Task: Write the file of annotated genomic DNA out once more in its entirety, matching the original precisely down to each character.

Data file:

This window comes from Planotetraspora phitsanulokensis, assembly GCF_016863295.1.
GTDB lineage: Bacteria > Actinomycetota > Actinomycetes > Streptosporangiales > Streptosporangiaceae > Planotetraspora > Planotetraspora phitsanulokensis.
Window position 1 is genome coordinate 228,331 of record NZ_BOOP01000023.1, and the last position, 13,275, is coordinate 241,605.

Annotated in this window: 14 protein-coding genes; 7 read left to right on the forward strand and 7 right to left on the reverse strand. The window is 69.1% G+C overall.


This window comes from Planotetraspora phitsanulokensis, assembly GCF_016863295.1.
GTDB lineage: Bacteria > Actinomycetota > Actinomycetes > Streptosporangiales > Streptosporangiaceae > Planotetraspora > Planotetraspora phitsanulokensis.
Window position 1 is genome coordinate 228,331 of record NZ_BOOP01000023.1, and the last position, 13,275, is coordinate 241,605.

Annotated in this window: 14 protein-coding genes; 7 read left to right on the forward strand and 7 right to left on the reverse strand. The window is 69.1% G+C overall.